But by the end of the holiday season, however, the US market’s NPD BookScan data was showing a 7-percent increase in print unit sales in the week ending on Christmas Eve over the previous week in 2016. The push was driven by retail and book club buys, Milliot wrote, while mass merchandisers’ results continued sliding, down 2 percent compared to the same week in 2016. In fact, mass merchandisers—big-box chains that once seemed a hopeful channel—were down much more heavily in the early going, down 9 percent in the first-holiday-week comparison to 2016.

And in the UK, the arc of sales was similar, although bad weather in December was blamed for a sizable part of the problem in early weeks, as The Bookseller’s Lisa Campbell recounts in her report. “According to Nielsen BookScan,” she writes, “9.6 million print books were sold for £86.7 million (US$117.8 million) in the run-up to December 23—4.1 percent up in value on 2016’s week-before-Christmas, and 1.6 percent up in volume, marking the biggest single week in value terms since Christmas 2007.”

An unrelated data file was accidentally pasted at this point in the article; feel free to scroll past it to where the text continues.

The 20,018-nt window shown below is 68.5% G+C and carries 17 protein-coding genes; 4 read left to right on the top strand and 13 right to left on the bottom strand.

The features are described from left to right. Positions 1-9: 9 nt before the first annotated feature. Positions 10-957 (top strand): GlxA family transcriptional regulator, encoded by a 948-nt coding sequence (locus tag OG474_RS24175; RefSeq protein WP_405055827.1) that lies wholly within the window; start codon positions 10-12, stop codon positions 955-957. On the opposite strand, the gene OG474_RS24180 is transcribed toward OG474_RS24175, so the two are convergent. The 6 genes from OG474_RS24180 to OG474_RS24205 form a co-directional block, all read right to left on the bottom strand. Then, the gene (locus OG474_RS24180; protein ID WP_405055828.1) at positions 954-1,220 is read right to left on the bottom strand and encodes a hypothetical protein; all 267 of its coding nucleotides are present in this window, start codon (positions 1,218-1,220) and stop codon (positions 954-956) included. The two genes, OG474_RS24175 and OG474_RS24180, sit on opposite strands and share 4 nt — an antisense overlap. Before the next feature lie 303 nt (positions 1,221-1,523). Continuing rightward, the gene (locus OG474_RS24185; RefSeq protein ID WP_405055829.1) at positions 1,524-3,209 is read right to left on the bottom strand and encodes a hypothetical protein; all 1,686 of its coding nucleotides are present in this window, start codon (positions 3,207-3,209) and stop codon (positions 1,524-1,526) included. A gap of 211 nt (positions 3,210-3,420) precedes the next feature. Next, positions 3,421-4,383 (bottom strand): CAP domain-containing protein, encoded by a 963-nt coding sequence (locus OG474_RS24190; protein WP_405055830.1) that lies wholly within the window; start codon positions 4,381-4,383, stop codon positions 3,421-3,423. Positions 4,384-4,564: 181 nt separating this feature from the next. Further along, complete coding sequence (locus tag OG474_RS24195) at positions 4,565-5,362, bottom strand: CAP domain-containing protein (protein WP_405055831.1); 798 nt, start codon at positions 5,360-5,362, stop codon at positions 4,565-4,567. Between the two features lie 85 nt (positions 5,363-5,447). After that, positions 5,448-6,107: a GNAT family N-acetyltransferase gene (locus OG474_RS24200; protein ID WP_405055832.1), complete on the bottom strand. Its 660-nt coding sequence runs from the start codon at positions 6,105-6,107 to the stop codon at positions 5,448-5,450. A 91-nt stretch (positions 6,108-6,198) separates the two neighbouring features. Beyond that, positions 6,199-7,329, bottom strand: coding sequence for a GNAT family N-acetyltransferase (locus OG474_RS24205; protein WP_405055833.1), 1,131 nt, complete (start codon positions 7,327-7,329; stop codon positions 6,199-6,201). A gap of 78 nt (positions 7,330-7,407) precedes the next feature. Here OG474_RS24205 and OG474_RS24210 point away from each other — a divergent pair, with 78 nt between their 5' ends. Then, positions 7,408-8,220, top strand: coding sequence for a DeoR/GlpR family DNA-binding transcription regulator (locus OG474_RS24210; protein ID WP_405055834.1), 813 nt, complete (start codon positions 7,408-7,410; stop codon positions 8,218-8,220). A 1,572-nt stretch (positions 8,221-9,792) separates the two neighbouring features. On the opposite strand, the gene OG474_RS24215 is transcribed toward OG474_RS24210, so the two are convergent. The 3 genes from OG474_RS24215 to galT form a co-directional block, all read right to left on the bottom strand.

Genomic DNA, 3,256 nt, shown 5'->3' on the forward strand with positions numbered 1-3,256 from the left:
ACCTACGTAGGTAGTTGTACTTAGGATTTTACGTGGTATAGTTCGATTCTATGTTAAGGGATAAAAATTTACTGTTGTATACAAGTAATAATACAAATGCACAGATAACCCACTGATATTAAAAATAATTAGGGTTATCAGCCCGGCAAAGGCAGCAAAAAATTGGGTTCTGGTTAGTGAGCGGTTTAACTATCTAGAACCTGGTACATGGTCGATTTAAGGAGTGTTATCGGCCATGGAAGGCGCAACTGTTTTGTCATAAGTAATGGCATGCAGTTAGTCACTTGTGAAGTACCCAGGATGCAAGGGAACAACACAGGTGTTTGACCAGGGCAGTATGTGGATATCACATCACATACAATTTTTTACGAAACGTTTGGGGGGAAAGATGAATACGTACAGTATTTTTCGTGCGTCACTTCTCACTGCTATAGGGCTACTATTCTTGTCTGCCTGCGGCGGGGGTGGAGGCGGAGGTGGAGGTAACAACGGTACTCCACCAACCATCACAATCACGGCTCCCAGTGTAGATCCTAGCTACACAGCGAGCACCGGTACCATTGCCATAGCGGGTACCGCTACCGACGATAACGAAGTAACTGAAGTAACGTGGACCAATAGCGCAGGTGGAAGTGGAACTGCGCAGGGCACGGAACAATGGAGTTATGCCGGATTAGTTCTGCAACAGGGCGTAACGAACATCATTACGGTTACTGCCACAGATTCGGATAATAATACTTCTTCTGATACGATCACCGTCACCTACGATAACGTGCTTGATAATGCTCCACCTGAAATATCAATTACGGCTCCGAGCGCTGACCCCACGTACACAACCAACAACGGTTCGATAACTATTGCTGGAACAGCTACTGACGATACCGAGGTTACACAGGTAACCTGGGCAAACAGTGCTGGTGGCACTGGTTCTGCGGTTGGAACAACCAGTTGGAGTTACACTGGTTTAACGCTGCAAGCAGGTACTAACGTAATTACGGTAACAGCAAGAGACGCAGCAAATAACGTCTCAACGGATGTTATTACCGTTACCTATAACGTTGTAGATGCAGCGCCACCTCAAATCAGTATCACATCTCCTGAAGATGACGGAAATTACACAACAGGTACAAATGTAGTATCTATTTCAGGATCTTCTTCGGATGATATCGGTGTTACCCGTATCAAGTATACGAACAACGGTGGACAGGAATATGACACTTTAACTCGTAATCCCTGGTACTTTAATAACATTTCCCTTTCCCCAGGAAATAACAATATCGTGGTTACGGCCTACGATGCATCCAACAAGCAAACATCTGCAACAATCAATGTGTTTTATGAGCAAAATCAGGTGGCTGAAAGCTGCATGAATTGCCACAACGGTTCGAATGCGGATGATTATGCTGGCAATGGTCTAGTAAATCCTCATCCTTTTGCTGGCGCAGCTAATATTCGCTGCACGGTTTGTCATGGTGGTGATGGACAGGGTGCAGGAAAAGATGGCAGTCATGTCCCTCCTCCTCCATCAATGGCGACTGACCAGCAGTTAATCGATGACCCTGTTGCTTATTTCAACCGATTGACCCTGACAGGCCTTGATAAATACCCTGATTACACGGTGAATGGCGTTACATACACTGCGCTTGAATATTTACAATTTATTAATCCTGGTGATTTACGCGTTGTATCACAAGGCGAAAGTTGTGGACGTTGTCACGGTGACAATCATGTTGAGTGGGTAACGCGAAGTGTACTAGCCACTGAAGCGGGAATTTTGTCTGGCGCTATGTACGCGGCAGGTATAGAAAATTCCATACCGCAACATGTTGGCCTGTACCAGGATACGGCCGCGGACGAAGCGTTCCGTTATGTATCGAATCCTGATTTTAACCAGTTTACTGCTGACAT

And “for the four weeks ending December 2, sales were £270.9 million (US$368.2 million)—down 2.2 percent on 2016—while volume sales were 30.9 million, down 5.1 percent on the same period last year.”

Amazon Books

At Amazon’s first ‘Amazon Books’ brick-and-mortar location in Seattle. Image – iStockphoto: SeaStock

Books and Bookstores: The Online Shift

Several similar patterns and influences took place in both the UK and US:

  • The late holiday book sales, as Cader notes, indicating that books are a last-minute purchase for many holiday shoppers.
  • The missing blockbusters this year have left a familiar vacuum: “That lift in the final sales week was all from backlist,” as Cader puts it.
  • And the ghost of Christmas future: online sales continue to grow at the expense of other retail channels.